A recent study published in the scientific journal Nature Plants projects a beer price hike of more than 36 percent due to extreme heat and drought associated with climate change. Dabo Guan, Professor in Climate Change Economics at the University of East Anglia in Norwich, UK, and his colleagues combined a series of climate and economic models to predict how extreme weather produced by climate change is likely to affect barley crops.
Economic models used in the study suggest that farmers will seek to sell their barley rather to livestock breeders than to brewers when barley falls short of demand. Currently almost one fifth of the global barley production is used in the production of beer. When barley prices increase the proportion of barley used in beer is expected to decrease as brewers seek to replace barley by other ingredients. However, as those ingredients will most likely also increase in price, beer prices will inevitably rise.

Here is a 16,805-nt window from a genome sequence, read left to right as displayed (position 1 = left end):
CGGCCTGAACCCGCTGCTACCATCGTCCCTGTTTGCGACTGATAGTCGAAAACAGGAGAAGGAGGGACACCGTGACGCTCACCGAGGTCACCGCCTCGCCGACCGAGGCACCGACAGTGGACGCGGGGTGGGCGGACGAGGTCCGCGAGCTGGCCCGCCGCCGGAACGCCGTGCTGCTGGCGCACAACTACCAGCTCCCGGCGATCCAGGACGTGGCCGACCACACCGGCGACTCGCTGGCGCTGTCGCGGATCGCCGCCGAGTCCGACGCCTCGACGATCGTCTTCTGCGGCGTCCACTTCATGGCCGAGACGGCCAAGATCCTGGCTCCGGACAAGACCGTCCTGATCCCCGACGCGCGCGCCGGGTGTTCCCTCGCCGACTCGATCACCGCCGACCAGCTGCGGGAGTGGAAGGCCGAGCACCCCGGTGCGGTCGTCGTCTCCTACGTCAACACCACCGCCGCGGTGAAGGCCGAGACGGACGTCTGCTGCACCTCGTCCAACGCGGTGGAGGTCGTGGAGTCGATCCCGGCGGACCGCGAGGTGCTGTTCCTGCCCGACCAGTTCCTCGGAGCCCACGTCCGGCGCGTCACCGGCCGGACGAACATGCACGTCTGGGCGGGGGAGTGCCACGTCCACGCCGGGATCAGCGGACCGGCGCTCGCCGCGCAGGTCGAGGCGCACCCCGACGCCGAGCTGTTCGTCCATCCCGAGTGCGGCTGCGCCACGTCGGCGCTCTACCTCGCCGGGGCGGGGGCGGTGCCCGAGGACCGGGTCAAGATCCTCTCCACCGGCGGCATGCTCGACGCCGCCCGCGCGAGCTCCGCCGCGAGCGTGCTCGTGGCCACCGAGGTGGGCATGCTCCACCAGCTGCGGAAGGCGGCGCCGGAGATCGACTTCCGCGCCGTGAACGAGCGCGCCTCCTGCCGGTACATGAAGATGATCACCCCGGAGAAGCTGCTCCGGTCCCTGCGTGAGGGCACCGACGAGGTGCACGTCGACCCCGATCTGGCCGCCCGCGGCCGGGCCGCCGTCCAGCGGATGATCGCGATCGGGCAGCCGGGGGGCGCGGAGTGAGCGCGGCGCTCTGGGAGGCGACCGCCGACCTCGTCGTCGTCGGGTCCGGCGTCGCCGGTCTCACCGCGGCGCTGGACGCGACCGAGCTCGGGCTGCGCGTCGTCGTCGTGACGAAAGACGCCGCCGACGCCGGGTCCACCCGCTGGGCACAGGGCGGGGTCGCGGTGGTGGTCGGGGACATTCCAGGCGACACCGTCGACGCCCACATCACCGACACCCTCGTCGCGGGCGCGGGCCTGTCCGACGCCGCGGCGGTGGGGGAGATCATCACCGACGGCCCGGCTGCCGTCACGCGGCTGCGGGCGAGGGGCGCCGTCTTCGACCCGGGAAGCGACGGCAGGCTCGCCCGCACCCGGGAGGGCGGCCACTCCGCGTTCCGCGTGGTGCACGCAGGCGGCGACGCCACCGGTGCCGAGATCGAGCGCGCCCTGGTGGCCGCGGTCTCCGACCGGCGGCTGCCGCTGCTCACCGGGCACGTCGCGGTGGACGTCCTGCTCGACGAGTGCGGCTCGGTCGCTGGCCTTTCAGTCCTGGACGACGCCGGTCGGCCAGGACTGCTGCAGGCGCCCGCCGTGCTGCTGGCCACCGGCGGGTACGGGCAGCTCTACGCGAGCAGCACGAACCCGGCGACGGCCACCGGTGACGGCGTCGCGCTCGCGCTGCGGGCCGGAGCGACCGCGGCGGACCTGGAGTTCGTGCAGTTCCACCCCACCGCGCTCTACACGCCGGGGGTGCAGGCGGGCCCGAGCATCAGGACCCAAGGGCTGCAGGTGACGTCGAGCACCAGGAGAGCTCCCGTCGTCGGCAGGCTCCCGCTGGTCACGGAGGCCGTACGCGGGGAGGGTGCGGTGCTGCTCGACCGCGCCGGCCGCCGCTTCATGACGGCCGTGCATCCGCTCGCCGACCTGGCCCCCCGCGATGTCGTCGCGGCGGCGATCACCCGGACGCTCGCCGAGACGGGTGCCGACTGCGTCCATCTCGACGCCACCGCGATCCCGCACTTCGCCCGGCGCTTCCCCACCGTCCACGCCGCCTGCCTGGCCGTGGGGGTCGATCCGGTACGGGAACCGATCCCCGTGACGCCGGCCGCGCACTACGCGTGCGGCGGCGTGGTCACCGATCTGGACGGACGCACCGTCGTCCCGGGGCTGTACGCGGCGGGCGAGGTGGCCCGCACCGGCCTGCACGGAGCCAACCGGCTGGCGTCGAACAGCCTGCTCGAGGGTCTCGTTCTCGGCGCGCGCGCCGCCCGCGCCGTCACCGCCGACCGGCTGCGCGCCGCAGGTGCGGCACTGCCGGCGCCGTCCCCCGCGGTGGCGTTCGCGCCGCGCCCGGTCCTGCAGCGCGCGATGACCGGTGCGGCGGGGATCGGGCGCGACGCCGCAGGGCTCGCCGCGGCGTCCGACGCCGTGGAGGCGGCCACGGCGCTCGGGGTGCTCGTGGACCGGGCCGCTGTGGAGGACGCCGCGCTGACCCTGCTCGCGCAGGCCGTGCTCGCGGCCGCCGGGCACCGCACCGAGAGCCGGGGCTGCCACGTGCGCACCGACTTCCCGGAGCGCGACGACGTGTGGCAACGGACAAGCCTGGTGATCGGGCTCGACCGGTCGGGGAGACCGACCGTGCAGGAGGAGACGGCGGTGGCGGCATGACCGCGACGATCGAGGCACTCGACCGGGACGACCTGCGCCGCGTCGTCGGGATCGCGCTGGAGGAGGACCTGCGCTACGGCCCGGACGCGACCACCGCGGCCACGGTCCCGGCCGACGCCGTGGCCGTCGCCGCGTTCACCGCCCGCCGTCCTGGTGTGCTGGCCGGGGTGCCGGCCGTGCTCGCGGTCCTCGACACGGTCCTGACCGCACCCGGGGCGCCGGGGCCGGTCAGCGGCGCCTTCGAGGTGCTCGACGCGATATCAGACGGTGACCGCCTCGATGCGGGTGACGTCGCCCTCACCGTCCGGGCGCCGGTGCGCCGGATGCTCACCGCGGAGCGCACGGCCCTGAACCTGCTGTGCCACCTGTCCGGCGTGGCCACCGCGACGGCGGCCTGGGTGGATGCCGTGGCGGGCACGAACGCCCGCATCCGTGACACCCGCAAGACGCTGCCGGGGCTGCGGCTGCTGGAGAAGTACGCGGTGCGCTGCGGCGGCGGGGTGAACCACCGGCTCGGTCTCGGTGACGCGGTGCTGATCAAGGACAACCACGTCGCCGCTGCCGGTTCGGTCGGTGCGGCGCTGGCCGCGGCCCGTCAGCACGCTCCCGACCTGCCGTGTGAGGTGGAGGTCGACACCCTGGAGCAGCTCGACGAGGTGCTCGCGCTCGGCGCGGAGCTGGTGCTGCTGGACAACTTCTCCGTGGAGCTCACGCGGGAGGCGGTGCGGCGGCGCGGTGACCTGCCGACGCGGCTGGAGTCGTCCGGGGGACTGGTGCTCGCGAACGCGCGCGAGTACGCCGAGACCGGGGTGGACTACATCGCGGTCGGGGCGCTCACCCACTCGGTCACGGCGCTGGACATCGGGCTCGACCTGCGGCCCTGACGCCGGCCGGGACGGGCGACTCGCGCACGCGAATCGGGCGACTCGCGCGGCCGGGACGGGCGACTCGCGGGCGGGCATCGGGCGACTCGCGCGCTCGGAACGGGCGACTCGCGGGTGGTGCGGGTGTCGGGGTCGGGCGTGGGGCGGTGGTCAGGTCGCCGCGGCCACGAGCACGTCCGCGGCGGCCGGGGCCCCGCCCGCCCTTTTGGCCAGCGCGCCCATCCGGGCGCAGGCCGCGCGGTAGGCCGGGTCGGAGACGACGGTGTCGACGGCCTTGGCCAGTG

According to the study, Irish beer drinkers will be hardest hit during years with extreme weather with an expected price increase of $4.84 per pint of beer, followed by Canada with $4.34 more. Those figures do not include the price hike of hops which will also suffer under drought conditions.
Even U.S. president Donald Trump, who tweeted in 2012 that "the concept of global warming was created by and for the Chinese in order to make U.S. manufacturing non-competitive," has recently acknowledged that the climate change was real. “I don’t think it’s a hoax,“ he said. “But I don’t know that it’s manmade. I think something’s happening. Something’s changing and it’ll change back again,” he added touting his own “natural instinct for science.”
Although the hike in beer price is probably not the most important consequence of climate change, Dabo Guan wants to emphasize with his study “that climate change will impact people’s lifestyle,” even those of people in industrialized countries, who may be shielded from the worst effects of climate change on food supply.